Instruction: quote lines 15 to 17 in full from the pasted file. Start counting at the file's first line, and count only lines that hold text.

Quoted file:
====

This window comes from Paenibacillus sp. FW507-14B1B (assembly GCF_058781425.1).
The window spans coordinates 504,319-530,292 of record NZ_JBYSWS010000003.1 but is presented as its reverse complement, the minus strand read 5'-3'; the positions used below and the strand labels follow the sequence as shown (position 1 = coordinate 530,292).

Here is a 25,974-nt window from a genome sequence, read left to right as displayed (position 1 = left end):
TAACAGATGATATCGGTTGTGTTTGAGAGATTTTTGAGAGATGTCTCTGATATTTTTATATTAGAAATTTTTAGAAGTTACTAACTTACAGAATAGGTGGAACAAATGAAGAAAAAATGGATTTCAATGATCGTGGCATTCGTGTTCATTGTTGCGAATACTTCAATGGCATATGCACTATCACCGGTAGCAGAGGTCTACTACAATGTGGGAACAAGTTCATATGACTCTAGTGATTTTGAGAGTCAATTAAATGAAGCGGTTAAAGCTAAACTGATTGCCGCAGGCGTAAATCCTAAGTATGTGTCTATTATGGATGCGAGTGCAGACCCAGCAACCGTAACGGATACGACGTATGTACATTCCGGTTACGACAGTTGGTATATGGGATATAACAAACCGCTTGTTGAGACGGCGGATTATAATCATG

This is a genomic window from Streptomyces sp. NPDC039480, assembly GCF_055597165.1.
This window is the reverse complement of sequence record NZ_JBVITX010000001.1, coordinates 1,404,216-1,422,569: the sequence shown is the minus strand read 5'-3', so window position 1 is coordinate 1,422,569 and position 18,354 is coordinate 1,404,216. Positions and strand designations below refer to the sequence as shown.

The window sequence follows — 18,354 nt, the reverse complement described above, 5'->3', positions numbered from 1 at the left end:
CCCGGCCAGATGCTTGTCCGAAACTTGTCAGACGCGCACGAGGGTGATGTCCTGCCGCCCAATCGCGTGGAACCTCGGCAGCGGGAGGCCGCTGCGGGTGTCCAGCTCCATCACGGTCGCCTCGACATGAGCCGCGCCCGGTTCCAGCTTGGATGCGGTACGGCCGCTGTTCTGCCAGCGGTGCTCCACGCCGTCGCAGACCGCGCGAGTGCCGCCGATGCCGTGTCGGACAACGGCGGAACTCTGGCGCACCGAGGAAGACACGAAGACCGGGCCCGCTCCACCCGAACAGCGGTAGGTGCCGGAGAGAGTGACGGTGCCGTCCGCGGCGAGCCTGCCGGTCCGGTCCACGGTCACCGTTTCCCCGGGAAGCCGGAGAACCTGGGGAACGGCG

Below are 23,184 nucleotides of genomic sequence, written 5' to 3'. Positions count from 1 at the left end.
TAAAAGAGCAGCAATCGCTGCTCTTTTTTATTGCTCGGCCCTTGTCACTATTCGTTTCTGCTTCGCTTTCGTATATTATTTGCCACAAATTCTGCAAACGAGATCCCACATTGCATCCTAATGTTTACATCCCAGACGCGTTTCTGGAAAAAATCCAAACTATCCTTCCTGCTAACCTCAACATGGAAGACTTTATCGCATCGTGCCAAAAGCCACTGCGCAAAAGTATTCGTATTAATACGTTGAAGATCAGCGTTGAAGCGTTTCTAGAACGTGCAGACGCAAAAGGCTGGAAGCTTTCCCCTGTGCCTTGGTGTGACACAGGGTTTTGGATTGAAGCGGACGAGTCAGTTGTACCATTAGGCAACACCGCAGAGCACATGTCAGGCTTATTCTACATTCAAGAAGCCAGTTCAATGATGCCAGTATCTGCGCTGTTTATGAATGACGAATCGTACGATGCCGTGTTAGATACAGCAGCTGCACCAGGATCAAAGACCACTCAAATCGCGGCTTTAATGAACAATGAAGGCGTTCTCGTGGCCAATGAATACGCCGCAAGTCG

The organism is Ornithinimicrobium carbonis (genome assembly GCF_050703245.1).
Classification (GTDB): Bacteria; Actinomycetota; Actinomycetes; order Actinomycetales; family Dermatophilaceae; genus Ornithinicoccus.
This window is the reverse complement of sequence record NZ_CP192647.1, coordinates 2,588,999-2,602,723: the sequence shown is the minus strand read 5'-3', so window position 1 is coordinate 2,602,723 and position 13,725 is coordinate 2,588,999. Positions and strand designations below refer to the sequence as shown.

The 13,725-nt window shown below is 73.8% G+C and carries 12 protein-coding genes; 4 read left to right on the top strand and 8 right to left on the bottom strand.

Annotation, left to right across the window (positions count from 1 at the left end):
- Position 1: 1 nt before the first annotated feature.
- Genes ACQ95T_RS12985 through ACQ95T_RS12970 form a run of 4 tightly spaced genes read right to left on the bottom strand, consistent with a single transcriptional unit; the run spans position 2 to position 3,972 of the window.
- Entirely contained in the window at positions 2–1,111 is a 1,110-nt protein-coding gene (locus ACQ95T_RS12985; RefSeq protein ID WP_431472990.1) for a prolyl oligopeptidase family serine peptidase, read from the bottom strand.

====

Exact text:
Annotation, left to right across the window (positions count from 1 at the left end):
- Position 1: 1 nt before the first annotated feature.
- Genes ACQ95T_RS12985 through ACQ95T_RS12970 form a run of 4 tightly spaced genes read right to left on the bottom strand, consistent with a single transcriptional unit; the run spans position 2 to position 3,972 of the window.